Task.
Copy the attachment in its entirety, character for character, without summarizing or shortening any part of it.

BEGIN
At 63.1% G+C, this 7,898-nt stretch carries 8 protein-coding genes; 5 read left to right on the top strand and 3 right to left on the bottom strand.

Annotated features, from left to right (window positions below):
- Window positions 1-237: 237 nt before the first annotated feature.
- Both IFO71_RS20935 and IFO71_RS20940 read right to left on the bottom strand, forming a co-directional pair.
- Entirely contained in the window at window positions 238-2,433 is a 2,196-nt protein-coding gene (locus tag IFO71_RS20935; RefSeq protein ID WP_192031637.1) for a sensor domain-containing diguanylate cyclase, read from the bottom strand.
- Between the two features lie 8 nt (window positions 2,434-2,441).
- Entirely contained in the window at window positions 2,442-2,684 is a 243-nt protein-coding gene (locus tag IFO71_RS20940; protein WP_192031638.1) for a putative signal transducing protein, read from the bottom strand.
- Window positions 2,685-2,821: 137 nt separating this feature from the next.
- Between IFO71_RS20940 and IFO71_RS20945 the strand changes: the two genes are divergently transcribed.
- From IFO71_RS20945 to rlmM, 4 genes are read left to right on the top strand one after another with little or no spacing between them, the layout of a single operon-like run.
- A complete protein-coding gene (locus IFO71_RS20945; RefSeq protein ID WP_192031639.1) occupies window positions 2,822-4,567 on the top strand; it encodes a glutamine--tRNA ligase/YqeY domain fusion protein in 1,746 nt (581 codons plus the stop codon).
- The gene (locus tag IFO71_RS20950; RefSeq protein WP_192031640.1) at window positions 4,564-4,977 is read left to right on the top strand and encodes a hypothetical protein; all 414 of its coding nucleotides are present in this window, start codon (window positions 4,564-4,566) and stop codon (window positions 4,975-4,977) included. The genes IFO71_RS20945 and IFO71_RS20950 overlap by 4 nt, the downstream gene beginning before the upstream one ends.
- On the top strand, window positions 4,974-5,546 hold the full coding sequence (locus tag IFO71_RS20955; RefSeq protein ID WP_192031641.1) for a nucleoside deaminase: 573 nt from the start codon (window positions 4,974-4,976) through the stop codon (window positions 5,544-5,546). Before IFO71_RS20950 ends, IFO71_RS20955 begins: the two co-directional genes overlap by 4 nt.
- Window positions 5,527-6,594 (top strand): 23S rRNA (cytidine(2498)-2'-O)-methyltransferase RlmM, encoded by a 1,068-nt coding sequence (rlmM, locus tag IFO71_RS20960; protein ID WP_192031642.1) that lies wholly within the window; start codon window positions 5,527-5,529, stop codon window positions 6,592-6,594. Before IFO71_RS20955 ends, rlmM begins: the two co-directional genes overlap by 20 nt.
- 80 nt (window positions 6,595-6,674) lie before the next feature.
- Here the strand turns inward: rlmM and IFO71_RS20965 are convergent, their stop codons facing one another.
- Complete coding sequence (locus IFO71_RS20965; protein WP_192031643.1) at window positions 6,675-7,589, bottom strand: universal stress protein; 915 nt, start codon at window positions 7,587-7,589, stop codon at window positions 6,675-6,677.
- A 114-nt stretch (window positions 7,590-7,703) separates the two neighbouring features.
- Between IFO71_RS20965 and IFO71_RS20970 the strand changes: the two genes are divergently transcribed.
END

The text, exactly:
At 63.1% G+C, this 7,898-nt stretch carries 8 protein-coding genes; 5 read left to right on the top strand and 3 right to left on the bottom strand.

Annotated features, from left to right (window positions below):
- Window positions 1-237: 237 nt before the first annotated feature.
- Both IFO71_RS20935 and IFO71_RS20940 read right to left on the bottom strand, forming a co-directional pair.
- Entirely contained in the window at window positions 238-2,433 is a 2,196-nt protein-coding gene (locus tag IFO71_RS20935; RefSeq protein ID WP_192031637.1) for a sensor domain-containing diguanylate cyclase, read from the bottom strand.
- Between the two features lie 8 nt (window positions 2,434-2,441).
- Entirely contained in the window at window positions 2,442-2,684 is a 243-nt protein-coding gene (locus tag IFO71_RS20940; protein WP_192031638.1) for a putative signal transducing protein, read from the bottom strand.
- Window positions 2,685-2,821: 137 nt separating this feature from the next.
- Between IFO71_RS20940 and IFO71_RS20945 the strand changes: the two genes are divergently transcribed.
- From IFO71_RS20945 to rlmM, 4 genes are read left to right on the top strand one after another with little or no spacing between them, the layout of a single operon-like run.
- A complete protein-coding gene (locus IFO71_RS20945; RefSeq protein ID WP_192031639.1) occupies window positions 2,822-4,567 on the top strand; it encodes a glutamine--tRNA ligase/YqeY domain fusion protein in 1,746 nt (581 codons plus the stop codon).
- The gene (locus tag IFO71_RS20950; RefSeq protein WP_192031640.1) at window positions 4,564-4,977 is read left to right on the top strand and encodes a hypothetical protein; all 414 of its coding nucleotides are present in this window, start codon (window positions 4,564-4,566) and stop codon (window positions 4,975-4,977) included. The genes IFO71_RS20945 and IFO71_RS20950 overlap by 4 nt, the downstream gene beginning before the upstream one ends.
- On the top strand, window positions 4,974-5,546 hold the full coding sequence (locus tag IFO71_RS20955; RefSeq protein ID WP_192031641.1) for a nucleoside deaminase: 573 nt from the start codon (window positions 4,974-4,976) through the stop codon (window positions 5,544-5,546). Before IFO71_RS20950 ends, IFO71_RS20955 begins: the two co-directional genes overlap by 4 nt.
- Window positions 5,527-6,594 (top strand): 23S rRNA (cytidine(2498)-2'-O)-methyltransferase RlmM, encoded by a 1,068-nt coding sequence (rlmM, locus tag IFO71_RS20960; protein ID WP_192031642.1) that lies wholly within the window; start codon window positions 5,527-5,529, stop codon window positions 6,592-6,594. Before IFO71_RS20955 ends, rlmM begins: the two co-directional genes overlap by 20 nt.
- 80 nt (window positions 6,595-6,674) lie before the next feature.
- Here the strand turns inward: rlmM and IFO71_RS20965 are convergent, their stop codons facing one another.
- Complete coding sequence (locus IFO71_RS20965; protein WP_192031643.1) at window positions 6,675-7,589, bottom strand: universal stress protein; 915 nt, start codon at window positions 7,587-7,589, stop codon at window positions 6,675-6,677.
- A 114-nt stretch (window positions 7,590-7,703) separates the two neighbouring features.
- Between IFO71_RS20965 and IFO71_RS20970 the strand changes: the two genes are divergently transcribed.